Herre Rinia was born on March 30th, 1905 at Cornwerd, a small village in the northern part of the Netherlands. (His mother tongue is Frisian rather than Dutch.) He received his degree in electrical engineering in 1918 at the. Technical University of Delft, the same institution granted him an honorary doctorate in 1971, and then joined the Research Laboratories of the Philips Company at Eindhoven, where he remained until his retirement in 1966. He became a director of research in 1946.
Dr. Rinia's work touches upon a wide range of subjects in electrical, electronics and mechanical engineering. His results are laid down in a small number of publications and well over a hundred patents, but at least as important has been his influence on the work of others in the laboratories he directed. His early work at the Philips Laboratories dealt mainly with radio and he became: a specialist in designing filter coils. He next turned to television and brought the Nipkow disk to a high degree of perfection. Although for T.V. broadcasting the Nipkow disk has been superseded by electron scanning, it may reappear in certain professional applications; in any case this work helped to establish in the Philips Laboratories a tradition of high precision mechanical work. He worked on projection T.V. and devised ingenious methods for making Schmidt correction plates. A large screen colour T.V. projection system has for many years been one of the show pieces of the Eindhoven Laboratories. His work on colour T.V. comprised the design of complete equipment for the evaluation and comparison of colour T.V. systems and components and was of great importance for the development of the plumbicon camera tube. He designed a facsimile system based on mechanical scanning, which was successfully demonstrated soon after the second world war, but which never became truly operational and he considered at an early date the optical problems involved in telecommunication by light. He is the originator of the idea to rejuvenate the old Stirling cycle. This has already led to useful cryogenic equipment and may still revolutionize automotive engineering. Another example of mechanical engineering is the work of Dr. Rinia and coworkers on hydrostatic bearings. He started work on digital computers in the late forties.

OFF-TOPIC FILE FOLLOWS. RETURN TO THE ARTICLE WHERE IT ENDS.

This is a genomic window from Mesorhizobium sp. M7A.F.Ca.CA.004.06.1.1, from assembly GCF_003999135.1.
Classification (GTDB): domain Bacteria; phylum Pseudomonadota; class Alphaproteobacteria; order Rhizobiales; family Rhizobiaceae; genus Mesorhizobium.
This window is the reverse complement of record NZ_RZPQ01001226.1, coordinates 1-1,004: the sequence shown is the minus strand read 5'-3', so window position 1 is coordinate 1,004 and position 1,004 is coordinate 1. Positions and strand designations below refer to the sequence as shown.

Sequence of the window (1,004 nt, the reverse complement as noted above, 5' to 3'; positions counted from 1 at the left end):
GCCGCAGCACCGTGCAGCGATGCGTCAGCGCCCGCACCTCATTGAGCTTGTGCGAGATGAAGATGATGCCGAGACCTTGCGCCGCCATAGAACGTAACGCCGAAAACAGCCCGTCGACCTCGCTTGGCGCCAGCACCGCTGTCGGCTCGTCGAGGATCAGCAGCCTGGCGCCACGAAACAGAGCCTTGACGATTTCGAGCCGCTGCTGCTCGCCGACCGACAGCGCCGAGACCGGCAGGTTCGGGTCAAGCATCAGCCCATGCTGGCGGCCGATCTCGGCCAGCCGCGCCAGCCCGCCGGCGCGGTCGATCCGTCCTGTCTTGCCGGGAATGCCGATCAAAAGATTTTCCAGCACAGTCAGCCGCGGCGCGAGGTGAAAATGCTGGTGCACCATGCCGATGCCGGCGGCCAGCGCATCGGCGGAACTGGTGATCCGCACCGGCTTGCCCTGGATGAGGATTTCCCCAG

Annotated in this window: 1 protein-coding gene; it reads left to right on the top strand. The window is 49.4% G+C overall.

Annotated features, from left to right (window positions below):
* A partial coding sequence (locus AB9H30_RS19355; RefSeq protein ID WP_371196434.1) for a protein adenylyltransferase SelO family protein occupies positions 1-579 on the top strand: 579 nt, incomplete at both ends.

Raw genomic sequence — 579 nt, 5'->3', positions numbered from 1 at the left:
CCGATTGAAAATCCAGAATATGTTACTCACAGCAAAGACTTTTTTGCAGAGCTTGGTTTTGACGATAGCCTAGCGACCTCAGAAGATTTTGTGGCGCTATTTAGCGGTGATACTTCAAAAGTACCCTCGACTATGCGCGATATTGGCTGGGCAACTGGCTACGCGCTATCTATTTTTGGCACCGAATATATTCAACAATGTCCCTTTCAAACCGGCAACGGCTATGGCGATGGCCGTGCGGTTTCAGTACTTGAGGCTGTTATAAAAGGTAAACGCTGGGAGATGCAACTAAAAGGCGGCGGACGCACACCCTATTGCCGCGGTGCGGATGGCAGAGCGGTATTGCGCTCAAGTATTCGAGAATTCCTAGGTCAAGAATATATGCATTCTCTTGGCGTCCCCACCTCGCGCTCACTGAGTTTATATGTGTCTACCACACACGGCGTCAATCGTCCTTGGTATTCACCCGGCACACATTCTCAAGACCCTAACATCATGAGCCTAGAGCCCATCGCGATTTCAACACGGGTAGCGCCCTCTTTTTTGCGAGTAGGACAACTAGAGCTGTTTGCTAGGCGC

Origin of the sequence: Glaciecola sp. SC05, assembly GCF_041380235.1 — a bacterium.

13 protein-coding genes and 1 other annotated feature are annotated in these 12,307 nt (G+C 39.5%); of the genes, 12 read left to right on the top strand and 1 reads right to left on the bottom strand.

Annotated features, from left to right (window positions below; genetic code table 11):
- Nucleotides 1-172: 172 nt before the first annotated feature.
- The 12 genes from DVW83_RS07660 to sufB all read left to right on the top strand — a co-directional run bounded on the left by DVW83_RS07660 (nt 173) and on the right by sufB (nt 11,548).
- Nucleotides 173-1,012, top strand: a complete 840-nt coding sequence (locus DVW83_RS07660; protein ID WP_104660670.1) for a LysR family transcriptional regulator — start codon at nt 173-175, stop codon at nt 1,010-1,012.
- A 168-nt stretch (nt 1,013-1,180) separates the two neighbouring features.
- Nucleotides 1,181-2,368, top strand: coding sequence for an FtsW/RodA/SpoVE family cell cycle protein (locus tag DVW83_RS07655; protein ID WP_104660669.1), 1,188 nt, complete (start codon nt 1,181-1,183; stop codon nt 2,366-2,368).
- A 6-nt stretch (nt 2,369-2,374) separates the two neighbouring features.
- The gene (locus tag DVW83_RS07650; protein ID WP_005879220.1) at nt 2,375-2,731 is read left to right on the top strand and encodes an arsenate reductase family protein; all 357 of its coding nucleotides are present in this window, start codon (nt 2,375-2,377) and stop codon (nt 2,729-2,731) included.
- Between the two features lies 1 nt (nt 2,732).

Dr. Rinia was a member of the Royal Netherlands Academy of Sciences and a Fellow and past vice-president of the I.E.E.E. Subsequent to his retirement he served on several committees and governing boards. He was known among his colleagues for an astonishing collection of rules of thumb relating to nearly all branches of technology (and to many other questions besides). Through his hobbies he has obtained a remarkable competence in many crafts (he has been known to teach a cabinet maker how to use a slide: rule, in return for information on certain tricks of the trade). Dr. Rinia was married, has two sons and one daughter.